NM Quarterly Program
Ph: (562)-361-5734
Email: [email protected]

They can also consult the rules behind the food program.

Telephone Communication

For many people, there’s nothing great like hearing the voice of someone they care about, especially if they’re currently serving time in prison. All calls have 20-minute limits. Domestic calls cost $0.65, and international calls cost $5.00. Individuals can create an account via Securustech to buy phone time. Additionally, they can call or email them:

Ph: (800)-844-6591
Email: [email protected]

Sending Money to Prison Inmates

Those who send money to inmates have to be on an inmate’s approved visitor list. Plus, funds need to be in the form of a money order only. Once received, money orders are deposited by correctional institutions into inmates’ accounts.

Getting Vital Records via the New Mexico Department of Health

Locals may seek the New Mexico DOH, Bureau of Vital Records for documents related to adoption records, death records, birth records, divorce decrees, and marriage decrees.

Who Can See Vital Records in NM?

Birth and death records can be seen by anyone as long as they’re at least 100 years old and 50 years old respectively6,7. Marriage and divorce documents are public New Mexico state records.

How To Verify if Someone is Married or Divorced in New Mexico

Some people likely had a childhood friend or acquaintance they haven’t seen for years and are now wondering if they’re married or divorced. Anyone can obtain a marriage record by contacting the clerk’s office in the county where the marriage occurred.

Not only are individual records publicly accessible, the Census Bureau also provides statistics on the rates of various vital statistics; the image below shows the estimated divorce rates, or the percentage of people divorced in each New Mexico county.

The divorce population rates for each county in New Mexico are shown on a map and are based on projections from the Census Bureau (five-year estimates in 2021).
Source: Census Bureau

Divorce records in NM can be obtained from the district court in the district where a former couple dissolved their marriage. To request their own divorce decree, site visitors can go to the NM Courts self-help form page, scroll down until they see the “Final Decree of Dissolution of Marriage,” forms, and click “Open File” to download them and print them out:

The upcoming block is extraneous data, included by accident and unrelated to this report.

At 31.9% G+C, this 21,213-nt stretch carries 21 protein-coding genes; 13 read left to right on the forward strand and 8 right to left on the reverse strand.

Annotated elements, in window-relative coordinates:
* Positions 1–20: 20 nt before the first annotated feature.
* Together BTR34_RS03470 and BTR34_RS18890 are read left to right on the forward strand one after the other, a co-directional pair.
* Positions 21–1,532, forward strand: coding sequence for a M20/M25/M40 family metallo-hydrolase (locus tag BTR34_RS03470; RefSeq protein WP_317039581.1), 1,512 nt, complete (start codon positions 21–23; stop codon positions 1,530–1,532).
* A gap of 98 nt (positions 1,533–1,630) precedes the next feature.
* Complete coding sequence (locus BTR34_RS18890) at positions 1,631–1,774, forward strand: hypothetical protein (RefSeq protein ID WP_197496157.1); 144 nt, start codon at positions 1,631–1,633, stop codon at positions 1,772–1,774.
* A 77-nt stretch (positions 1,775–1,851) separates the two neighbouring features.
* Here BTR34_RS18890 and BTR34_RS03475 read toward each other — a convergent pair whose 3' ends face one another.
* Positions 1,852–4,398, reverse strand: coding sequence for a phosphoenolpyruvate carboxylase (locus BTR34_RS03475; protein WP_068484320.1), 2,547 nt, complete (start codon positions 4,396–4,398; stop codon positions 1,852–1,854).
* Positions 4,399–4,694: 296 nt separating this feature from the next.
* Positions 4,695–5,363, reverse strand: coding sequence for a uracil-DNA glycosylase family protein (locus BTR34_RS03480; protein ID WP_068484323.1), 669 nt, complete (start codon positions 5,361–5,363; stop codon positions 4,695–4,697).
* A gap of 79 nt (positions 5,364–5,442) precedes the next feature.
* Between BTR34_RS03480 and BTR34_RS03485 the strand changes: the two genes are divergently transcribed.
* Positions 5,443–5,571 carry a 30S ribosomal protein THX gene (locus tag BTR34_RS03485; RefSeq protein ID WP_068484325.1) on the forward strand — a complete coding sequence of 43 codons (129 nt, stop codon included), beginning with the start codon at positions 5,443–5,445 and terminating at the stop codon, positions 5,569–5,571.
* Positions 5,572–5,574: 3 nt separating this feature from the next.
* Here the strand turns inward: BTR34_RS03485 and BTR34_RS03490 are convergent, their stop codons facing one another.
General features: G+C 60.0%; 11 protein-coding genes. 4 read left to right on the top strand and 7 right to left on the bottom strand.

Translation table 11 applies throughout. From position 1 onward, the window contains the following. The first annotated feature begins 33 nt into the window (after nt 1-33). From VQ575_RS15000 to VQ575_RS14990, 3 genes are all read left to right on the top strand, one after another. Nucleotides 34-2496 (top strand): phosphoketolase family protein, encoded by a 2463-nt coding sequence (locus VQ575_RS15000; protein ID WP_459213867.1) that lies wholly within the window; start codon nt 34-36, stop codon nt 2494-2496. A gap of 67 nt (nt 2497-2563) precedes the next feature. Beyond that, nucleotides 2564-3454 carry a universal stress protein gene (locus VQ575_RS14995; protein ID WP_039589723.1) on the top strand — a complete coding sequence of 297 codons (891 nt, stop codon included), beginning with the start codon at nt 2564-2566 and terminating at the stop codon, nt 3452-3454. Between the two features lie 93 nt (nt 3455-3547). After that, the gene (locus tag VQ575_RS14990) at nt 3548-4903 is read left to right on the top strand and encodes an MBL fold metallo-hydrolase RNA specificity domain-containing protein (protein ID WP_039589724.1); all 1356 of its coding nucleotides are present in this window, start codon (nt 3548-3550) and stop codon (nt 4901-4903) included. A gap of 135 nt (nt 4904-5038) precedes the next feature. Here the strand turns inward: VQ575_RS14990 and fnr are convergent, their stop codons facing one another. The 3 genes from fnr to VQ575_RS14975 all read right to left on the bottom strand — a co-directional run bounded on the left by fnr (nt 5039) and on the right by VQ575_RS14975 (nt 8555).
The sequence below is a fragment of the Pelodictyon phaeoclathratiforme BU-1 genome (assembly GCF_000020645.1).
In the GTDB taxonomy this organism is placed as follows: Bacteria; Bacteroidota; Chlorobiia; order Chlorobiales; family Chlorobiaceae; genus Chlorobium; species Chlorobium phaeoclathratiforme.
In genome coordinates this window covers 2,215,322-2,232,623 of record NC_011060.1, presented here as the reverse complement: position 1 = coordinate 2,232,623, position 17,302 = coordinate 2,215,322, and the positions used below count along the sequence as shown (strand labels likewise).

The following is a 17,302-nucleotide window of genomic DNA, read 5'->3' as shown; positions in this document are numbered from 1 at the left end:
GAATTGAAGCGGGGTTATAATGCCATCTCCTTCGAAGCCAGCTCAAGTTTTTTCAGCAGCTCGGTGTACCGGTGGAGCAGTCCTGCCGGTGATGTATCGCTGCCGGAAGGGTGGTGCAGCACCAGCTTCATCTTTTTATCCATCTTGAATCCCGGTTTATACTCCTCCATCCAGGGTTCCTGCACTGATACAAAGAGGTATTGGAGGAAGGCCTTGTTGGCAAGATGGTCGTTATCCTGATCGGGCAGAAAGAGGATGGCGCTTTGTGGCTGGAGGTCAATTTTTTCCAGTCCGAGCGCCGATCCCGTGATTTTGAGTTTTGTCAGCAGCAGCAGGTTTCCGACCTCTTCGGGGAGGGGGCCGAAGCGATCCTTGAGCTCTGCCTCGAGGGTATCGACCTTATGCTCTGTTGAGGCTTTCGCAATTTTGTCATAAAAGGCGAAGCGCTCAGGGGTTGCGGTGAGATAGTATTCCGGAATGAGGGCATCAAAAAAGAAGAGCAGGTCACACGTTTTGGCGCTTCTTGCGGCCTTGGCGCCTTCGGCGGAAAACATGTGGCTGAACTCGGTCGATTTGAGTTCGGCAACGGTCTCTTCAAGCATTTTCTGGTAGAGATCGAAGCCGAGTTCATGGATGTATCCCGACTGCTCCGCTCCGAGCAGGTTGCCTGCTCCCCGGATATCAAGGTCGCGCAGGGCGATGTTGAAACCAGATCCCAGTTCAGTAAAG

How To Get Copies of Death & Birth Certificates in New Mexico

If someone needs a copy of a death or birth certificate due to a lifestyle change or misplacing it, they can purchase one through the state’s Bureau of Vital Records. However, only immediate family members like spouses, siblings, parents, and grandparents can request these records.

They can be retrieved in-person, by phone, online, or by mail:

  • In-person- People can stop by the Santa Fe branch at this address:

New Mexico DOH
2554 Camino Ent.
Santa Fe NM 87505

They can also visit one of these locations. (Death certificates have to be ordered from the Santa Fe branch.) The search fee is $10.00 for birth certificates and $5.00 for death certificates.

  • Phone or Online– Customers can place a phone order via VitalChek by dialing (877)-284-0963. They can also order through its website and have their certificate delivered by USPS or UPS. The cost for USPS delivery is $26.00 for birth certificates and $21.00 for death certificates. UPS delivery for birth certificates is $44.50 and for death certificates, it’s $39.50.
  • Mail– Patrons have to send an application to the DOH’s mailing address:

New Mexico DOH
PO Box 25767
Albu. NM 87125

Applications are available in English and Spanish:

In addition, patrons need to provide valid I.D.s when requesting birth or death records. Here’s a list of acceptable documents.

Residents can contact the New Mexico DOH by phone at (505)-827-0121, or(866)-534-0051 for any comments or questions.

Searching for public information seems complex at first glance, particularly if it involves looking up someone’s records. By knowing the intricacies of this process, people can find it easier to hunt down New Mexico state records of anyone, including their own.


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3The Papillon Foundation. (2022). New Mexico Juvenile Criminal Record Forms–Adjudicated. Juvenile Forms Adjudicated. 24 June 2022. Web. <>

4Justia US Law. (2016). 2016 New Mexico Statutes Chapter 32A – Children’s CodeArticle 2 – DelinquencySection 32A-2-26 – Sealing of records. Section-32a-2-26. 24 June 2022. Web. <>

5National Institute of Corrections. (2019). New Mexico 2019. 2019 National Averages. 24 June 2022. Web <>

6New Mexico Department of Health. (n.d.). Birth Certificates. Vital Records. 24 June 2022. Web. <>

7New Mexico Department of Health. (n.d.). Death Certificates. Vital Records. 24 June 2022. Web. <>

8San Juan County Adult Detention Center. (2024). Detainee Inquiry. Retrieved April 30, 2024, from <>

9New Mexico Courts. (2007). Welcome to Case Lookup. Retrieved June 5, 2023, from <>

10State of New Mexico, Supreme Court. (2003). New Mexico Secure Court Case Access. Retrieved June 5, 2023, from <>

11New Mexico Corrections Department. (2023). Offender Information. Retrieved June 5, 2023, from <>